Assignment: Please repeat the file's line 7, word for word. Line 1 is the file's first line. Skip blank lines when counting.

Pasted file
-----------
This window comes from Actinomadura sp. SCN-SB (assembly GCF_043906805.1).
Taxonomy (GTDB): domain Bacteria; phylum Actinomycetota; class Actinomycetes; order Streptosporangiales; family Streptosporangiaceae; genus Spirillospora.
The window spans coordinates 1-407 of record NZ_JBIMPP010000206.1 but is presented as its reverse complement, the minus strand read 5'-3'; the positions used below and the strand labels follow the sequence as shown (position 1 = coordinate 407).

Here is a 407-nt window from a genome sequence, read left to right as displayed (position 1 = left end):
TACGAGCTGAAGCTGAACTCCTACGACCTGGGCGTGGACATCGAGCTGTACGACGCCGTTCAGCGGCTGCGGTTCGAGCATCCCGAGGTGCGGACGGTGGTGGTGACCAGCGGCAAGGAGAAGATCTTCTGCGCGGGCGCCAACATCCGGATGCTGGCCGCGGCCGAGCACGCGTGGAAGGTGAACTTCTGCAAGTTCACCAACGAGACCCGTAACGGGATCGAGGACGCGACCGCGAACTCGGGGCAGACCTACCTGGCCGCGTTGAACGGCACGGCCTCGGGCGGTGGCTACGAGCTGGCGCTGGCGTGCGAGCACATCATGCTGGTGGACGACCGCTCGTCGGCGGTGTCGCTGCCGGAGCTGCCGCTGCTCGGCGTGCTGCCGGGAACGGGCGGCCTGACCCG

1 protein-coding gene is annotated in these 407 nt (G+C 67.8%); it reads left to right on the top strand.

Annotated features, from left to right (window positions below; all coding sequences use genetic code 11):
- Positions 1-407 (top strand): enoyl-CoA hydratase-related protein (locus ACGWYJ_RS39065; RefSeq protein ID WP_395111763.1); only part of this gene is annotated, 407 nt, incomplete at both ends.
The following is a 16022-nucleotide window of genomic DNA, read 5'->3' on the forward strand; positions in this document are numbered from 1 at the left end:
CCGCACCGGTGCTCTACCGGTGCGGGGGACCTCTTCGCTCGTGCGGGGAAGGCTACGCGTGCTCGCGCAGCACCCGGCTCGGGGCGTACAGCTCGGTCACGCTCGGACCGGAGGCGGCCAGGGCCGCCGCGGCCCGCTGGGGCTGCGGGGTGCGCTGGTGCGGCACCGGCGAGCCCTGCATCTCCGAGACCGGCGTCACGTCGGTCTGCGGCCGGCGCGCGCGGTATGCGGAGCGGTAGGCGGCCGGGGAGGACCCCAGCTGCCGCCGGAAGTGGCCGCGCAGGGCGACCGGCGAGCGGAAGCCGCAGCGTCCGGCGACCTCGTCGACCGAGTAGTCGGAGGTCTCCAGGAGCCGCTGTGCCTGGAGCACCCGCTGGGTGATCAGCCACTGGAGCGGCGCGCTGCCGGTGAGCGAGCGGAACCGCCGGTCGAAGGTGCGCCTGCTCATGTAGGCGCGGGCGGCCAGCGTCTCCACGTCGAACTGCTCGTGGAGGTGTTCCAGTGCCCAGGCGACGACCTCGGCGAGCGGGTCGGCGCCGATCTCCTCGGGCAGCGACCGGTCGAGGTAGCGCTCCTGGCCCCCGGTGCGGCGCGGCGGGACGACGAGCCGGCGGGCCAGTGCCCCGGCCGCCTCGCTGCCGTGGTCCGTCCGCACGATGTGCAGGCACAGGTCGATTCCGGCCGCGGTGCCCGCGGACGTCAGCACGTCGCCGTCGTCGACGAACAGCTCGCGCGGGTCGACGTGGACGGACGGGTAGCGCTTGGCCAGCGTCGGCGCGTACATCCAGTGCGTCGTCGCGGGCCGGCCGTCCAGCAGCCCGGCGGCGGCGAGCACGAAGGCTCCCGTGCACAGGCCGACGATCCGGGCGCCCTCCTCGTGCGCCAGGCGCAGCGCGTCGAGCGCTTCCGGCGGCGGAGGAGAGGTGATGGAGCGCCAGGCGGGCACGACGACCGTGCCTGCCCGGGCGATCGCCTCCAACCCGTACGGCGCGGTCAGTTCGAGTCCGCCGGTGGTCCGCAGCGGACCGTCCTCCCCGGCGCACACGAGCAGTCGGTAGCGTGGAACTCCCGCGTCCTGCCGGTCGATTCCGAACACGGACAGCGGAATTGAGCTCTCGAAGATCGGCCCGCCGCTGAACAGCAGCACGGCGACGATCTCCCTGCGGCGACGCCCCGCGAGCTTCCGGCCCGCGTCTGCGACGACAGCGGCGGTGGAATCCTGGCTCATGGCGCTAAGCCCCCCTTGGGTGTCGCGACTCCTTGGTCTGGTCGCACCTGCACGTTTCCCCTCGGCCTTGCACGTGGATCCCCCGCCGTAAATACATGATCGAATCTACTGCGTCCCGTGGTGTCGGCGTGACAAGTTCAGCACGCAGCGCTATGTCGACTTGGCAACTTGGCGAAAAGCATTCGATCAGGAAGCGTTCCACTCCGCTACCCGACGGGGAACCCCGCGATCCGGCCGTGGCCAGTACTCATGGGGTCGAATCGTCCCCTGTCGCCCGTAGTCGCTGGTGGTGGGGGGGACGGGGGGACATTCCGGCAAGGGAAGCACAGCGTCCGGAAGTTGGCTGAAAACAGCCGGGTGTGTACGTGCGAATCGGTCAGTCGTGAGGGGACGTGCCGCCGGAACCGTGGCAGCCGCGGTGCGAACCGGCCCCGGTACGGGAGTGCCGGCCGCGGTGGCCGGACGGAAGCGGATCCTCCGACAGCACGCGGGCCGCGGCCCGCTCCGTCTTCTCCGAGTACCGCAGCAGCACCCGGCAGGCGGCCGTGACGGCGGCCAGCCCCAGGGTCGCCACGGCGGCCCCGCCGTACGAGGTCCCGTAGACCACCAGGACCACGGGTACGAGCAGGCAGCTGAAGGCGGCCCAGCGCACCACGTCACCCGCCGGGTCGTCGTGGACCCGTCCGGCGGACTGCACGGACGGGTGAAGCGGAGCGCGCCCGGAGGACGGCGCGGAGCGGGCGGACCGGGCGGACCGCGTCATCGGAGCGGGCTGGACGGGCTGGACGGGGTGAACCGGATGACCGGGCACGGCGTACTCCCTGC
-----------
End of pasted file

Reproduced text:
Annotated features, from left to right (window positions below; all coding sequences use genetic code 11):